(271f) Meeting Unit Operations Laboratory Learning Outcomes in the Era of Covid-19

Authors: 
Wilson, S. A. - Presenter, University of Massachusetts Amherst
Carter, T., Northeastern University
Brennan, M. J., Washington University in St. Louis
Azarin, S. M., University of Minnesota
Karlsson, A. J., University of Maryland
Barr, C., University of Michigan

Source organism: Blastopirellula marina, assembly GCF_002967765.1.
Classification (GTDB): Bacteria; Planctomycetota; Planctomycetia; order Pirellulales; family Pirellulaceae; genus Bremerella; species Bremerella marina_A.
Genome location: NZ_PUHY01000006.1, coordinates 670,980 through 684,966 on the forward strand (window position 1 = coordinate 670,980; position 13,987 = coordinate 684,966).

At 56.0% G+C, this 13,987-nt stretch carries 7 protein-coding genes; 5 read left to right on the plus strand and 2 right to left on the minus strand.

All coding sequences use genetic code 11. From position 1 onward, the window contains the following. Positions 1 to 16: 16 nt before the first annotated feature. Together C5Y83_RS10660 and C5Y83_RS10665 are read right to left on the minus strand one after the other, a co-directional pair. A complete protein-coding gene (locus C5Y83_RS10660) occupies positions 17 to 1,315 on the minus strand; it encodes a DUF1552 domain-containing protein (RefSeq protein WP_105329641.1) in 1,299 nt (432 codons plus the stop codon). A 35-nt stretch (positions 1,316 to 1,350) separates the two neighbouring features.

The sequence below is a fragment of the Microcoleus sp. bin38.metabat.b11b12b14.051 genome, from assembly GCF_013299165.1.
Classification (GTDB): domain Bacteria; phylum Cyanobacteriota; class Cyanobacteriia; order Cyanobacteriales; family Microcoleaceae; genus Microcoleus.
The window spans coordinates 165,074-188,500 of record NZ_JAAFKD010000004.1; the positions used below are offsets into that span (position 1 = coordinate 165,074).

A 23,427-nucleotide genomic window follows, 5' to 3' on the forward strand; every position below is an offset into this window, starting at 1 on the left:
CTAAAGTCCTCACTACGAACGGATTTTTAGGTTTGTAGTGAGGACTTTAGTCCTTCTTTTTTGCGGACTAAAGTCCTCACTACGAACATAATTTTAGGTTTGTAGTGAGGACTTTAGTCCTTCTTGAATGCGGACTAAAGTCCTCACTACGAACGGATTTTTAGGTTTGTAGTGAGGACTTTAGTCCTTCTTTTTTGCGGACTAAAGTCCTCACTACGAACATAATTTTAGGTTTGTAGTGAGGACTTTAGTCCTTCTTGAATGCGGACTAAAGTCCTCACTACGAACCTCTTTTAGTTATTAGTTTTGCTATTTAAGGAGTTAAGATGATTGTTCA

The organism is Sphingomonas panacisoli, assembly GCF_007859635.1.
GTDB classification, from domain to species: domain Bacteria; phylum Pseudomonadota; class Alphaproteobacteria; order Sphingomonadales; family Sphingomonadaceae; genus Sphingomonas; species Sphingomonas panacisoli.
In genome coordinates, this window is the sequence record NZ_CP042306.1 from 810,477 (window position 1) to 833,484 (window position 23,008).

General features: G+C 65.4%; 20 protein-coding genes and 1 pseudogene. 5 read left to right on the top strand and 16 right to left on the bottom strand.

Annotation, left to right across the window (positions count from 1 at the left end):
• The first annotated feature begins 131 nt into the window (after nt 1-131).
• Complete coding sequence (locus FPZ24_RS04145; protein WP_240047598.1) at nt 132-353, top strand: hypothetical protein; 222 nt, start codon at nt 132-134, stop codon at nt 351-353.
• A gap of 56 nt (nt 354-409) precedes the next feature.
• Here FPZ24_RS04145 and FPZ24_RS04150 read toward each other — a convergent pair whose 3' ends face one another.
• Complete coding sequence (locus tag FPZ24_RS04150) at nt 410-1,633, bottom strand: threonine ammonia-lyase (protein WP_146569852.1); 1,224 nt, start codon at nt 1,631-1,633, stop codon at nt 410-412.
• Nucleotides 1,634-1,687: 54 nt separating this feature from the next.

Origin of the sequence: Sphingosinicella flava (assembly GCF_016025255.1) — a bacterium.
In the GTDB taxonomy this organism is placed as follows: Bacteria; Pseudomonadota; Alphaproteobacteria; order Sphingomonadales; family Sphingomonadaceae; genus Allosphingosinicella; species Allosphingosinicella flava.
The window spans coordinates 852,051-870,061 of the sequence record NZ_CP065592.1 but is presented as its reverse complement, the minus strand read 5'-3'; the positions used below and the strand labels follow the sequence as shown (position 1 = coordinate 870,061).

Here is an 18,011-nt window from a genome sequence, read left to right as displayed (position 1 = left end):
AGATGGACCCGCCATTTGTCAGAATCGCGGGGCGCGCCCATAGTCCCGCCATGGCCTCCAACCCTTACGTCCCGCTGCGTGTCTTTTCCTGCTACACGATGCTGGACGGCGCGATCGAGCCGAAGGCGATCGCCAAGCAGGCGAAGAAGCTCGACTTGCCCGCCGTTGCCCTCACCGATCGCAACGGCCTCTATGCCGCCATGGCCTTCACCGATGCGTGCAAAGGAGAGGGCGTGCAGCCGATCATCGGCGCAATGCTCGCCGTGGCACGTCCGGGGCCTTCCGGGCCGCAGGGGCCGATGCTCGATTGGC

As chemical engineering students, unit operations (UO) courses represent an opportunity for students to gain hands-on experience with process-scale equipment in a laboratory. In addition to cementing the link between fundamental theory, safety and ethics, and industrially relevant operation, these courses allow students to see, hear, feel, and physically manipulate equipment and measure and observe the intended (and sometimes unintended) consequences of their actions. During the Spring of 2020, many faculty were faced with the challenge of giving students these same learning experiences through an online teaching format. While this quick change in instruction put many in “survival mode” to get through the remainder of the semester, we have used this experience as a learning opportunity to pool our collective knowledge on successful and unsuccessful practices for meeting the learning outcomes of a UO laboratory course online. In this presentation, we will share the knowledge that we gained from the Spring 2020 semester, with particular emphasis on effective online teaching and management strategies to meet learning outcomes for the UO lab inside and outside the formal laboratory environment. Additionally, we will focus on how we can engage students in active learning experiences related to process safety despite not being in a traditional lab setting. Overall, the Covid-19 pandemic was a learning experience for all on how best to continue to meet our learning objectives in a new online format. Moving forward, we should take the lessons that we learned on effective teaching practices in the online format and use it for improving curriculum in the classroom.